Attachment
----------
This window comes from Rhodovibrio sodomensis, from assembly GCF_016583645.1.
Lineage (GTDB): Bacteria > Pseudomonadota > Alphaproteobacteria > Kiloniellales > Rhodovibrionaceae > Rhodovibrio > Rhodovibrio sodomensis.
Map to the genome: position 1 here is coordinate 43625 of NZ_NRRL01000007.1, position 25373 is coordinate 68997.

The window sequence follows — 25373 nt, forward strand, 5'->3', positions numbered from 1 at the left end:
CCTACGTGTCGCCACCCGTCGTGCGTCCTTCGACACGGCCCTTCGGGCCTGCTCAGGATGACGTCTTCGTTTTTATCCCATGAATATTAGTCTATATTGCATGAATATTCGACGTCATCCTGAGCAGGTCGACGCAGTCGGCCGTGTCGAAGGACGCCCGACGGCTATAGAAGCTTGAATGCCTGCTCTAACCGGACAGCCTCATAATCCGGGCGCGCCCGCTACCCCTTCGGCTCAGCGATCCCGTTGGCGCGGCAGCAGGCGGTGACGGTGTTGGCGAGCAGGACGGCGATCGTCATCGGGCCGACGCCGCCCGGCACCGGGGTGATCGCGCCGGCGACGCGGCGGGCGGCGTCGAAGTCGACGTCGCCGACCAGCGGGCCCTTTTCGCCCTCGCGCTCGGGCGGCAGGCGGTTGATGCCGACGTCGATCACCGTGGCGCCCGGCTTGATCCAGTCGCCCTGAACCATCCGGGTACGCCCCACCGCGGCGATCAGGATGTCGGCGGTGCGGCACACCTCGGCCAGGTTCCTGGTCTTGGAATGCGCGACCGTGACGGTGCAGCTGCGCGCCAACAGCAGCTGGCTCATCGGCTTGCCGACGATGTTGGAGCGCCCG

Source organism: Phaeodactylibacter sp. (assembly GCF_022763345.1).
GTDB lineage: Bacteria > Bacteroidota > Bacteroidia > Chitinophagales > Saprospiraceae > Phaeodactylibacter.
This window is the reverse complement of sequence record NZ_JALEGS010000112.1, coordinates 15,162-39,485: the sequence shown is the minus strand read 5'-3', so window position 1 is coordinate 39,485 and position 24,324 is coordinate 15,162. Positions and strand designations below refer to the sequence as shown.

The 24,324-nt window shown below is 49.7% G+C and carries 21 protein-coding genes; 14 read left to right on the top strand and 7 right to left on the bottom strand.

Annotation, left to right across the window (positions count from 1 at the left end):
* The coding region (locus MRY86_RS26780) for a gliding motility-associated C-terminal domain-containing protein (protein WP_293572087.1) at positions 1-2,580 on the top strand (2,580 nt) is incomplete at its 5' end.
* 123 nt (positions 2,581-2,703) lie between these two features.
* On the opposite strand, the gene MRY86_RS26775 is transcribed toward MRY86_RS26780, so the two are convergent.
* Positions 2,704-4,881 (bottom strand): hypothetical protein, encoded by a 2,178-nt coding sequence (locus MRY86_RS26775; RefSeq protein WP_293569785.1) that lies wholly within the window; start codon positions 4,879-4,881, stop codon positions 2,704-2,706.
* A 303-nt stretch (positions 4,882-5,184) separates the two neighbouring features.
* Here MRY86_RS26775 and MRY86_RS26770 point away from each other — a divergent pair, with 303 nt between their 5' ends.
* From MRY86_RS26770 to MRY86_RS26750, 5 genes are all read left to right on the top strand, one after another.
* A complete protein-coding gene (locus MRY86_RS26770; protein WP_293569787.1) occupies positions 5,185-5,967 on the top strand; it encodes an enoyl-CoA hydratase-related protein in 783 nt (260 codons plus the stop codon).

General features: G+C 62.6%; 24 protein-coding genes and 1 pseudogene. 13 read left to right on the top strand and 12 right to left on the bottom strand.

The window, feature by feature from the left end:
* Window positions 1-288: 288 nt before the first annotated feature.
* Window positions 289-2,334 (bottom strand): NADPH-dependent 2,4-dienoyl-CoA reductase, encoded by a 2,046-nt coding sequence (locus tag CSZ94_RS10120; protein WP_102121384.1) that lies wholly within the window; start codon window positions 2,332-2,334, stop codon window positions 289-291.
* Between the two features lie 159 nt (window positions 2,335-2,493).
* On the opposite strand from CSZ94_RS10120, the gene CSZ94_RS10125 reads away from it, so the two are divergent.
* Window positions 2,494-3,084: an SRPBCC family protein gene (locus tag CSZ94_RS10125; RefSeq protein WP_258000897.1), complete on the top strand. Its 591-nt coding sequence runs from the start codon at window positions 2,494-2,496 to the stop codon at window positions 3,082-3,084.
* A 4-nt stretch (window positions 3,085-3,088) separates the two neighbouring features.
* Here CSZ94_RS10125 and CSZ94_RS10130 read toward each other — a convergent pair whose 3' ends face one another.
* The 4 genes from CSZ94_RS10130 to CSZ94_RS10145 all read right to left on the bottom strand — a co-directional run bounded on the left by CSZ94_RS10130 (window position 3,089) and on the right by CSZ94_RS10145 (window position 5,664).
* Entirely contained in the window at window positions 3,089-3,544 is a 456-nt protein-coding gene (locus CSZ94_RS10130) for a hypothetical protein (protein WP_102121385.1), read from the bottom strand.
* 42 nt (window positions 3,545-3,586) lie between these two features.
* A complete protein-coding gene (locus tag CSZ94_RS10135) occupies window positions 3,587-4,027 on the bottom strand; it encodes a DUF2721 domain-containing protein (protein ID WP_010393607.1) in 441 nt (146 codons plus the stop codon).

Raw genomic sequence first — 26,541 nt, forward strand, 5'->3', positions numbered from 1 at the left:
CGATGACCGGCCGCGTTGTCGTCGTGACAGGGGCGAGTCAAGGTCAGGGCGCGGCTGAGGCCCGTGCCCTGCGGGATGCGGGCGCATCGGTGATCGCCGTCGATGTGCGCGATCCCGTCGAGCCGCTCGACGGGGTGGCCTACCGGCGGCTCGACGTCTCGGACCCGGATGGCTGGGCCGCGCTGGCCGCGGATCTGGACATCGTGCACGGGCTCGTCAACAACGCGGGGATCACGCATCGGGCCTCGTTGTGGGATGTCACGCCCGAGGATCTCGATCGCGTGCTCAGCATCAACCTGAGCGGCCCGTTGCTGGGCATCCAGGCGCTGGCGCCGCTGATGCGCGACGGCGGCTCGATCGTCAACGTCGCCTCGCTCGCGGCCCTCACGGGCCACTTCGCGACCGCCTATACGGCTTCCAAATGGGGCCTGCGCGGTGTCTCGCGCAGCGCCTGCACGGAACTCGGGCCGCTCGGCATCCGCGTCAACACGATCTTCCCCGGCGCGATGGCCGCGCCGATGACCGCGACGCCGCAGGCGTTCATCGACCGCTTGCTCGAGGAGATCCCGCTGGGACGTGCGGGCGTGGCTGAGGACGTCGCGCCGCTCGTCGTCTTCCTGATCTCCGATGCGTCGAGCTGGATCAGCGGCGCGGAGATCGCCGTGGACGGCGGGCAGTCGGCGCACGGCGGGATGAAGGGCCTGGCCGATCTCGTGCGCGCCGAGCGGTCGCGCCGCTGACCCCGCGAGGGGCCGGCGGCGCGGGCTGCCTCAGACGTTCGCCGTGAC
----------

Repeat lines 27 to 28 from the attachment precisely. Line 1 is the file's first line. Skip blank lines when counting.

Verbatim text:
* Here CSZ94_RS10125 and CSZ94_RS10130 read toward each other — a convergent pair whose 3' ends face one another.
* The 4 genes from CSZ94_RS10130 to CSZ94_RS10145 all read right to left on the bottom strand — a co-directional run bounded on the left by CSZ94_RS10130 (window position 3,089) and on the right by CSZ94_RS10145 (window position 5,664).